Which menswear designers do you think are making the biggest impact? I think that Thom Browne as an American designer, is doing an important statement about menswear. Comme des Garçons--Rei Kawakubo--she’s doing that too. Thom Browne is much more interesting in menswear than in womenswear.
When you set out to show in the London Fashion Fair with the Antwerp Six in 1986, did you have any idea that you would be putting Antwerp on the map as a fashion hotbed? No. We were very ambitious, we wanted to get out of Belgium. That was also the reason why we went to London. But on the other hand we were also very naive and we didn’t know what to do. It was really nice to team up because that created a kind of energy that we would have never had alone. When we went to the fair we were really discovered by press people, and the impact was much bigger. Suddenly they are seeing all these people from Antwerp, a city nobody ever talked about in the context of fashion, and they were really impressed by what we were showing and how we were showing it. And from that point on everything happened for us, but also for Antwerp and the Antwerp school.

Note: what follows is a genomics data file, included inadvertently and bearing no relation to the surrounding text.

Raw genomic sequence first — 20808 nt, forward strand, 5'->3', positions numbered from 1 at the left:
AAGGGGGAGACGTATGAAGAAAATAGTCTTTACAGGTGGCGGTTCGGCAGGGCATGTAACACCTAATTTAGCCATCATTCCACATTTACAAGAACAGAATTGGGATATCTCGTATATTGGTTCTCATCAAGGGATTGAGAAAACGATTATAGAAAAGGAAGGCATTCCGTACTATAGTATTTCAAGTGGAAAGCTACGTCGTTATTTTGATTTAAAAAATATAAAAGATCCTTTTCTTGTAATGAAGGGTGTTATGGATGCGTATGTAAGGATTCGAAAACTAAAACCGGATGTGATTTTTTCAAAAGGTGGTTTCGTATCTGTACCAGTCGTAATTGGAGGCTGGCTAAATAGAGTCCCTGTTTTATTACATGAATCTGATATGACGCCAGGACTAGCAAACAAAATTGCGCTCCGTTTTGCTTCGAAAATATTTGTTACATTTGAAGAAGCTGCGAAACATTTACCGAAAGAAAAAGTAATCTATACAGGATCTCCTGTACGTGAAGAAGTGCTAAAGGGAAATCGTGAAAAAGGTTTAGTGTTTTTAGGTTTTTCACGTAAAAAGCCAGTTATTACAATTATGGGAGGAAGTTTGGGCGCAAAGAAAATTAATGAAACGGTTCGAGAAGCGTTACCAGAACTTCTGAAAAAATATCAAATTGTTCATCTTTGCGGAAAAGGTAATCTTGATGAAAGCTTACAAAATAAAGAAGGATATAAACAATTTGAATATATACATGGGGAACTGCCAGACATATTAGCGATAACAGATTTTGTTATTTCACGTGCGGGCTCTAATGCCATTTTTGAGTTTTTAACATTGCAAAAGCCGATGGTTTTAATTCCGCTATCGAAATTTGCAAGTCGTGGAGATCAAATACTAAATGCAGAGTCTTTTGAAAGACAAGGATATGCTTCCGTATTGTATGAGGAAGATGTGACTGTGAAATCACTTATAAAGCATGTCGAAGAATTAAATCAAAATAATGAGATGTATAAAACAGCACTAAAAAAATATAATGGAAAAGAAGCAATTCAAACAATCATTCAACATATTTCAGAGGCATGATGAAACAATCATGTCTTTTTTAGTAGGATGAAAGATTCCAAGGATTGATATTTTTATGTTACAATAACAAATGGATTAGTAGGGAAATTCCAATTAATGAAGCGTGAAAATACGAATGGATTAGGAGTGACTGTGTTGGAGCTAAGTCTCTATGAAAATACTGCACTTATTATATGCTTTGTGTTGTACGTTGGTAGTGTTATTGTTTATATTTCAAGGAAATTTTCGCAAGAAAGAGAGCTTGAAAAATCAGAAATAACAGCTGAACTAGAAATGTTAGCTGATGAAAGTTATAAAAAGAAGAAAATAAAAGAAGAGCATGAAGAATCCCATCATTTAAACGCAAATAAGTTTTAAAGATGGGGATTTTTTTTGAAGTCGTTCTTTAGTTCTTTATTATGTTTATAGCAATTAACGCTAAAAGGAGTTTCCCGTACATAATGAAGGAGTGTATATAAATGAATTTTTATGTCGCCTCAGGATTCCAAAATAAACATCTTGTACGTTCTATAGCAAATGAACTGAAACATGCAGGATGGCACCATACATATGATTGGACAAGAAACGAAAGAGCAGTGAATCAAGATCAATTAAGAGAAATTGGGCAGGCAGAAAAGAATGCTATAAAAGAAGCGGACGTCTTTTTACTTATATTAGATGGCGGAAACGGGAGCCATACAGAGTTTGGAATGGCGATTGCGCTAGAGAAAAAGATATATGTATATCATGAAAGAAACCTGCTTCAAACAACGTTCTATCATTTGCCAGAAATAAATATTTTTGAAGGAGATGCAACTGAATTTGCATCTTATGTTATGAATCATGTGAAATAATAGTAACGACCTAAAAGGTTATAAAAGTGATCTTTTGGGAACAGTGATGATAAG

Yeah, it was really nice because we stick together for a purely practical reason, but we already had very clear statements, very personal statements. It’s nice that everybody found his way afterwards. I’m really happy that worked out for everybody.
Do you still keep in touch with all of them? Yeah yeah yeah, not with everybody all the time, but several designers, I see them everywhere.
Are there any plans for a reunion? No, not a reunion, but I’m working on an exhibition [at Antwerp’s ModeMuseum]--I’m curating it--which will open in September, which is about 50 years of the fashion department in Antwerp. It is an exhibition which will show the 50 years and the evolution and there will be a special room for the six, plus Martin, Martin Margiela, because we were at the same time in the school. I’m going to see it as a room of friendship, and we’re going to try to recreate the atmosphere from the moment we were working in the school. “Lust Never Sleeps--Silent Secrets” is at the Dallas contemporary through August 18.
Photos: Jenifer McNeil Baker